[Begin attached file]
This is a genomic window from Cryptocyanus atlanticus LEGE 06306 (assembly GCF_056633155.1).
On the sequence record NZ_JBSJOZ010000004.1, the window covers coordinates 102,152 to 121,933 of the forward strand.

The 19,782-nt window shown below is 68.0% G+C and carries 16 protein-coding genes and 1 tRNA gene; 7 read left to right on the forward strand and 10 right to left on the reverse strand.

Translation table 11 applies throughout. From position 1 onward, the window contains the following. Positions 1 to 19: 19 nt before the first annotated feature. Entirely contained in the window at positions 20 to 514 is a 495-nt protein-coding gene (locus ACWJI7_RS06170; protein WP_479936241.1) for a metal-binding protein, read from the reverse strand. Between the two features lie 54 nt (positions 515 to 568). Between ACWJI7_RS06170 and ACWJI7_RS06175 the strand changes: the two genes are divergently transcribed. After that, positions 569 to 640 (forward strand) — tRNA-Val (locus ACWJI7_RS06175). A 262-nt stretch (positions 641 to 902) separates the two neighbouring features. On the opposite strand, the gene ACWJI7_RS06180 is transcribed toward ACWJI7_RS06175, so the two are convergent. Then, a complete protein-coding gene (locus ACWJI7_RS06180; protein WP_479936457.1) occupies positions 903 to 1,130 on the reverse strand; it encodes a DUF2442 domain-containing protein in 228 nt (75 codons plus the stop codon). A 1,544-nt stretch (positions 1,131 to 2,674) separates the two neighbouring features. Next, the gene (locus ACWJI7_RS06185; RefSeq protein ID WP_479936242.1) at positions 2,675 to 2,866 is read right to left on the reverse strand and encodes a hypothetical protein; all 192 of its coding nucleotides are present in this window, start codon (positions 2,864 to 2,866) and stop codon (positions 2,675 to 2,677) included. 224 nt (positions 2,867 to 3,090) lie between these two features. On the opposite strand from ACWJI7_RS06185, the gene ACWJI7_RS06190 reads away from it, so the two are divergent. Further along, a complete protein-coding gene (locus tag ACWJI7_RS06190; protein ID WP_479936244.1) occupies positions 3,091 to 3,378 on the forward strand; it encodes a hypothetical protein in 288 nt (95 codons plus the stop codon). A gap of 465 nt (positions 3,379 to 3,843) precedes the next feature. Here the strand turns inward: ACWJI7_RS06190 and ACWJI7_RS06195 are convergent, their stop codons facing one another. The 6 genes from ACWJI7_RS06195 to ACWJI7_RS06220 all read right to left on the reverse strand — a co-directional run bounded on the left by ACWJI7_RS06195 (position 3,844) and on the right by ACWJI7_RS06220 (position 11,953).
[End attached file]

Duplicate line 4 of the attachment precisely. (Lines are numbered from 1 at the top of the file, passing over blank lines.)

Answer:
Translation table 11 applies throughout. From position 1 onward, the window contains the following. Positions 1 to 19: 19 nt before the first annotated feature. Entirely contained in the window at positions 20 to 514 is a 495-nt protein-coding gene (locus ACWJI7_RS06170; protein WP_479936241.1) for a metal-binding protein, read from the reverse strand. Between the two features lie 54 nt (positions 515 to 568). Between ACWJI7_RS06170 and ACWJI7_RS06175 the strand changes: the two genes are divergently transcribed. After that, positions 569 to 640 (forward strand) — tRNA-Val (locus ACWJI7_RS06175). A 262-nt stretch (positions 641 to 902) separates the two neighbouring features. On the opposite strand, the gene ACWJI7_RS06180 is transcribed toward ACWJI7_RS06175, so the two are convergent. Then, a complete protein-coding gene (locus ACWJI7_RS06180; protein WP_479936457.1) occupies positions 903 to 1,130 on the reverse strand; it encodes a DUF2442 domain-containing protein in 228 nt (75 codons plus the stop codon). A 1,544-nt stretch (positions 1,131 to 2,674) separates the two neighbouring features. Next, the gene (locus ACWJI7_RS06185; RefSeq protein ID WP_479936242.1) at positions 2,675 to 2,866 is read right to left on the reverse strand and encodes a hypothetical protein; all 192 of its coding nucleotides are present in this window, start codon (positions 2,864 to 2,866) and stop codon (positions 2,675 to 2,677) included. 224 nt (positions 2,867 to 3,090) lie between these two features. On the opposite strand from ACWJI7_RS06185, the gene ACWJI7_RS06190 reads away from it, so the two are divergent. Further along, a complete protein-coding gene (locus tag ACWJI7_RS06190; protein ID WP_479936244.1) occupies positions 3,091 to 3,378 on the forward strand; it encodes a hypothetical protein in 288 nt (95 codons plus the stop codon). A gap of 465 nt (positions 3,379 to 3,843) precedes the next feature. Here the strand turns inward: ACWJI7_RS06190 and ACWJI7_RS06195 are convergent, their stop codons facing one another. The 6 genes from ACWJI7_RS06195 to ACWJI7_RS06220 all read right to left on the reverse strand — a co-directional run bounded on the left by ACWJI7_RS06195 (position 3,844) and on the right by ACWJI7_RS06220 (position 11,953).